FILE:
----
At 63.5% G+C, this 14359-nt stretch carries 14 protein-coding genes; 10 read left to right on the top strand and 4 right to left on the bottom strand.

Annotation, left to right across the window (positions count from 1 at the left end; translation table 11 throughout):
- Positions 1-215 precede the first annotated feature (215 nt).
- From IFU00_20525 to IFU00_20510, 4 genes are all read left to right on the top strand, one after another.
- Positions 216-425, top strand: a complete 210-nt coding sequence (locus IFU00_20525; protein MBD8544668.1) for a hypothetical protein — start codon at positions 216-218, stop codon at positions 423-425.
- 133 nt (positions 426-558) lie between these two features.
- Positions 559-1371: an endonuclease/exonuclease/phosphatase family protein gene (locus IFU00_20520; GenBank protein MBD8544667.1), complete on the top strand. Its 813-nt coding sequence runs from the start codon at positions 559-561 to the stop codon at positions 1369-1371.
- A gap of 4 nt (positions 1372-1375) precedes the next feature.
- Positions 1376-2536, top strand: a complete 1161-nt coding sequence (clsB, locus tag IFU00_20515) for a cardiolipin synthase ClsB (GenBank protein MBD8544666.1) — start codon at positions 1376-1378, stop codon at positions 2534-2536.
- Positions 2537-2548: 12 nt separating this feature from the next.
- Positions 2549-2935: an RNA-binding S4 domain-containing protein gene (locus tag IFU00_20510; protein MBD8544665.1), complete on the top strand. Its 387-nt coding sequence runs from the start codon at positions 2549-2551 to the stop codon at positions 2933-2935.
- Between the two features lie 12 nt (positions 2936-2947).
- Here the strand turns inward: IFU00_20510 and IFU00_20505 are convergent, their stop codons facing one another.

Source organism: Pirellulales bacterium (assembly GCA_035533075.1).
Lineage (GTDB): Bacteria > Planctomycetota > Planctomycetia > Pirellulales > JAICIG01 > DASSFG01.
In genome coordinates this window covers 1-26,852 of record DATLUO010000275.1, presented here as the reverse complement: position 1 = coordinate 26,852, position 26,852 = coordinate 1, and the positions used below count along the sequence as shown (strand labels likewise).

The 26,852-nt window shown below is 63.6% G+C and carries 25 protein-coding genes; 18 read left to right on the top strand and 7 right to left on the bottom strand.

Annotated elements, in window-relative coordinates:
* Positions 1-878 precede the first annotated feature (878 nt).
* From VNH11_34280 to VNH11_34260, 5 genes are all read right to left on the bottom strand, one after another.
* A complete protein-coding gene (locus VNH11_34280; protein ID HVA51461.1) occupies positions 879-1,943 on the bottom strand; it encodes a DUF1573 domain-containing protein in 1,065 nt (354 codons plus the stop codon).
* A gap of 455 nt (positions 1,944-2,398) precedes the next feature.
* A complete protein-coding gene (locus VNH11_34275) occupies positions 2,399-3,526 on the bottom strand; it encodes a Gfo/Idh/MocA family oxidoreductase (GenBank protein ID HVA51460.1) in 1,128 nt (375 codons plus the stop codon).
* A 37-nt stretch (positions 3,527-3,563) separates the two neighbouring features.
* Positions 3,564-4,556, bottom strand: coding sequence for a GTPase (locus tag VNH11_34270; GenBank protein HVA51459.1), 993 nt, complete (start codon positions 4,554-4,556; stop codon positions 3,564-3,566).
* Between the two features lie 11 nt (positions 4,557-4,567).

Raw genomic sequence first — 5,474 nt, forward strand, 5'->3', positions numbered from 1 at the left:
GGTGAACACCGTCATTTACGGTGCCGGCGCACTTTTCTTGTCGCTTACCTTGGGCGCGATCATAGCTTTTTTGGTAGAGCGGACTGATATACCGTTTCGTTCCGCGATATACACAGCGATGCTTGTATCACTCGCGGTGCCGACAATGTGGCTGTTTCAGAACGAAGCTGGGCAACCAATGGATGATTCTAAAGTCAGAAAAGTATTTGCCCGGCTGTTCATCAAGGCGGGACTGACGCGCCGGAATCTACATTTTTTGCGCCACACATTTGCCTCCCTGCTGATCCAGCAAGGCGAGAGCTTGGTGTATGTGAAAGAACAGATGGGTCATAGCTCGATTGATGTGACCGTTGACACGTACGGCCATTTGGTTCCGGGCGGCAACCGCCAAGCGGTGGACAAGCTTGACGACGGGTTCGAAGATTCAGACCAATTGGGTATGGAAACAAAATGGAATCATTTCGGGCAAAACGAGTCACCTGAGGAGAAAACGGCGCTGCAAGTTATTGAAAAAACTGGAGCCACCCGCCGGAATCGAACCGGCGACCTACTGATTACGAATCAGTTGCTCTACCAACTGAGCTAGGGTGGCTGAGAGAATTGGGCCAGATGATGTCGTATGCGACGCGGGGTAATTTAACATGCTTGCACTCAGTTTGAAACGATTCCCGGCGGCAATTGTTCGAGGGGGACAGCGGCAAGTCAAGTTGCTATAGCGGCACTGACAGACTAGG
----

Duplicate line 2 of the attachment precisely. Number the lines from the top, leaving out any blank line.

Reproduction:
Annotation, left to right across the window (positions count from 1 at the left end; translation table 11 throughout):